The risks for the world economy in 2004
WASHINGTON, (AFP) - Lurking behind dream forecasts of a US-led global economic bounce in 2004 are nightmare scenarios of a frightful plunge in the dollar, trade war, disease, conflict and terror attack.
Menaces such as a damaging deflationary spiral, an impending financial collapse in Japan or a looming war, have subsided.
But "a variety of dramatic downside threats that were present in 2003 persist," said Citigroup economist Kermit Schoenholtz.
"These include the possibilities of new acts of terrorism, conflict on the Korean peninsula, a return of SARS (news - web sites) and oil supply disturbances," he wrote in an annual roundup of global prospects.
"In addition, new concerns including growing pressures for protectionism in the industrial world may become prominent over the coming year, especially in the runup to US elections (in November 2004)."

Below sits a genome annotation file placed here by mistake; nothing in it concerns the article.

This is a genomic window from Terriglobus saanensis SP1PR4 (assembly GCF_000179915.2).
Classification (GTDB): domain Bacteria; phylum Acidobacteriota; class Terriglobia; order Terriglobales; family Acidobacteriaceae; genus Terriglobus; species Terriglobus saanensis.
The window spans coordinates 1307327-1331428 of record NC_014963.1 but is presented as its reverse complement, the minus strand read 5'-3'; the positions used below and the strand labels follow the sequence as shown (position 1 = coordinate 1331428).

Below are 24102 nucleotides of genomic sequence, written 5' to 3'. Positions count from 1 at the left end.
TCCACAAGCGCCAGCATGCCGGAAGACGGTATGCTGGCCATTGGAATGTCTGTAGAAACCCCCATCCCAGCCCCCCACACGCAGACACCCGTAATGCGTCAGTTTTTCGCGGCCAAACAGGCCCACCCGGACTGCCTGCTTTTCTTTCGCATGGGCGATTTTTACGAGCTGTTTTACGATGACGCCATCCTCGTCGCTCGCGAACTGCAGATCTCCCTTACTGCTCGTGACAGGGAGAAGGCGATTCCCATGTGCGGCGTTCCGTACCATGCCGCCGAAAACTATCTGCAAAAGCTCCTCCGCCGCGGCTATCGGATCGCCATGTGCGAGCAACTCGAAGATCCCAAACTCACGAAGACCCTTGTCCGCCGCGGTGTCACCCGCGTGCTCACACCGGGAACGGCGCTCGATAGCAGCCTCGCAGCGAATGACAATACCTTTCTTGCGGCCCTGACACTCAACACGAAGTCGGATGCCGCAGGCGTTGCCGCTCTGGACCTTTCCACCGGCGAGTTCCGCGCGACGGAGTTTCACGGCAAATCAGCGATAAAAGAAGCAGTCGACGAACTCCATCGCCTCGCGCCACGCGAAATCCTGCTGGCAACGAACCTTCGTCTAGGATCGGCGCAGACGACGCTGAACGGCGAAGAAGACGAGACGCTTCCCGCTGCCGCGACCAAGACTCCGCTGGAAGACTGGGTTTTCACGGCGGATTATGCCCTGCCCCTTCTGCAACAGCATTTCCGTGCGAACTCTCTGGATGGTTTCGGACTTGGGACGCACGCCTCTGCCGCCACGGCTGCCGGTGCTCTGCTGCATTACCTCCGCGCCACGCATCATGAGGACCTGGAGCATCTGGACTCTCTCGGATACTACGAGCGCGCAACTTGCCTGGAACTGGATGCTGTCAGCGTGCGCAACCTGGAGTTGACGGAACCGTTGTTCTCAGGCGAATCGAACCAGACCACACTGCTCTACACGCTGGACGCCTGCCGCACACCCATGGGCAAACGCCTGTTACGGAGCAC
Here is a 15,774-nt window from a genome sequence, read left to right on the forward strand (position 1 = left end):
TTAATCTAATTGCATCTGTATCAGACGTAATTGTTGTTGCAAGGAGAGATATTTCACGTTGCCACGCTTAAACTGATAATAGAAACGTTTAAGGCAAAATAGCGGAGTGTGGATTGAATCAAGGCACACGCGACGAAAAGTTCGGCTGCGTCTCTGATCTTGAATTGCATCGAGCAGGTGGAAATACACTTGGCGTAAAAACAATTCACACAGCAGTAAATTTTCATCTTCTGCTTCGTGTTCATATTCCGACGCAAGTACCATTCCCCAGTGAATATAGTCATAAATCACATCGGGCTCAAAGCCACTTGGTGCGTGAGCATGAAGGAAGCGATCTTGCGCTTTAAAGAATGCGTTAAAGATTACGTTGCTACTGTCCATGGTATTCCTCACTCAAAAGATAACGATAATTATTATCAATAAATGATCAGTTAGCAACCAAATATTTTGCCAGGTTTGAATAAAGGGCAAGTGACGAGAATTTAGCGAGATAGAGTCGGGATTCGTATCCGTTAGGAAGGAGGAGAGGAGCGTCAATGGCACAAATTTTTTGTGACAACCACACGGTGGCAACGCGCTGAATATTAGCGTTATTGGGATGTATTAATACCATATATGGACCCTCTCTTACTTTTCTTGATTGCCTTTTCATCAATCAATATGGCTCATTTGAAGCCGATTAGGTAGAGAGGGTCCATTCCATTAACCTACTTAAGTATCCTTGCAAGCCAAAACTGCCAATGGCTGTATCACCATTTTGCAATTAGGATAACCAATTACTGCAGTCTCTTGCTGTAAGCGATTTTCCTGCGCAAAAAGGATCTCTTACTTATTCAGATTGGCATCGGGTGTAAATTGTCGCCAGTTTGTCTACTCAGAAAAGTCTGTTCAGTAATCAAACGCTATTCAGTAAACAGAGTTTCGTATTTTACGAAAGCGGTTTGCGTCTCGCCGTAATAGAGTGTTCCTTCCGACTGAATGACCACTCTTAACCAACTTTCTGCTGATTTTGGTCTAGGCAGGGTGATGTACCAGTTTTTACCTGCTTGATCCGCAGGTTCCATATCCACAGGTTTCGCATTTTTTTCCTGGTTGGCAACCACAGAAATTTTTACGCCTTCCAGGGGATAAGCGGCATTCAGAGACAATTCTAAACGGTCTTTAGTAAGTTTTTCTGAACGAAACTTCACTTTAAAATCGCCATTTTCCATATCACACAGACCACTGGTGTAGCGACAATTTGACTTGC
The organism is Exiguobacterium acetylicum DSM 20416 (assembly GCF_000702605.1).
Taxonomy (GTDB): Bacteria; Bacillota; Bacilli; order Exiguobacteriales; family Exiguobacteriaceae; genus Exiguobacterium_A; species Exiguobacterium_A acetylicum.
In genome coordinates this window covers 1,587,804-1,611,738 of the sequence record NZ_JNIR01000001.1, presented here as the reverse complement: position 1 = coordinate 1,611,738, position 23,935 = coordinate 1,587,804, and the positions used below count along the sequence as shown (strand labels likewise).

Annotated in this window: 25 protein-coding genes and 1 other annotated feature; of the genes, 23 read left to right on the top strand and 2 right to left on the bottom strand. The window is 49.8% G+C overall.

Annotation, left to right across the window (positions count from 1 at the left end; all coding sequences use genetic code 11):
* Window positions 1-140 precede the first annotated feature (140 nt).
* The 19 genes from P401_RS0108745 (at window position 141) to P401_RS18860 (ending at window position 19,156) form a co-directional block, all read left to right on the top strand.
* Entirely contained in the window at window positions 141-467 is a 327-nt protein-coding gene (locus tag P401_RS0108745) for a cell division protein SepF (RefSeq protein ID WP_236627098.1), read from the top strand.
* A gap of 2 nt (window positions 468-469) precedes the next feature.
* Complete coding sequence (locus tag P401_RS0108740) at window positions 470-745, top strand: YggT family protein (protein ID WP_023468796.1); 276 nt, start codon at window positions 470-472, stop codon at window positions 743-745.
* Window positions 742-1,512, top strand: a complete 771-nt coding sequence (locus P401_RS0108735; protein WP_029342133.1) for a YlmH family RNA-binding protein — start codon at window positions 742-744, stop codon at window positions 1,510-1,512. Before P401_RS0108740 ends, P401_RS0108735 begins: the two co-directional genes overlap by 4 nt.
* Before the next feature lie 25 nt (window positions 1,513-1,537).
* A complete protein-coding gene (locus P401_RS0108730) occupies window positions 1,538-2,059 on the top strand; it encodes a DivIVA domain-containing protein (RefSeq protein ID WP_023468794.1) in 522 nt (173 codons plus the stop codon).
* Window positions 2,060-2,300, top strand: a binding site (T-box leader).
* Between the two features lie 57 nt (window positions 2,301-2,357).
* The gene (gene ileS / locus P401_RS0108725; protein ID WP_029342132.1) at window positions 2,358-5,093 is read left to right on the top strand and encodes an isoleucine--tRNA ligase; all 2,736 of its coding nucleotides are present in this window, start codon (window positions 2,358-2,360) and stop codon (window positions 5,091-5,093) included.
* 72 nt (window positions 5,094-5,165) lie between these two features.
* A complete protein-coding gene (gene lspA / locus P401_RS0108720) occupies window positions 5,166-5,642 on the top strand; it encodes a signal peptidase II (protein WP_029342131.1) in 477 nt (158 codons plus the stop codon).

The dollar cast the darkest shadow over economists' 2004 forecasts for a self-sustaining US recovery and global growth of 4.0 percent or more, from about three percent in 2003.
Citigroup said it expected the dollar to retreat in the medium term against the euro and the yen, pressured by a huge and expanding American current account deficit.
The euro would advance to 1.37 dollars by 2008 from about 1.21 now, it said. In the same period, the dollar was slump to 88 yen from 108 yen.
But "a sharper-than projected dollar decline could undermine stablization efforts in the euro area and Japan, and may be associated with a larger risk premium on US assets than we forecast," said Schoenholtz.
"One possible trigger would be fear of protectionism." ...Continued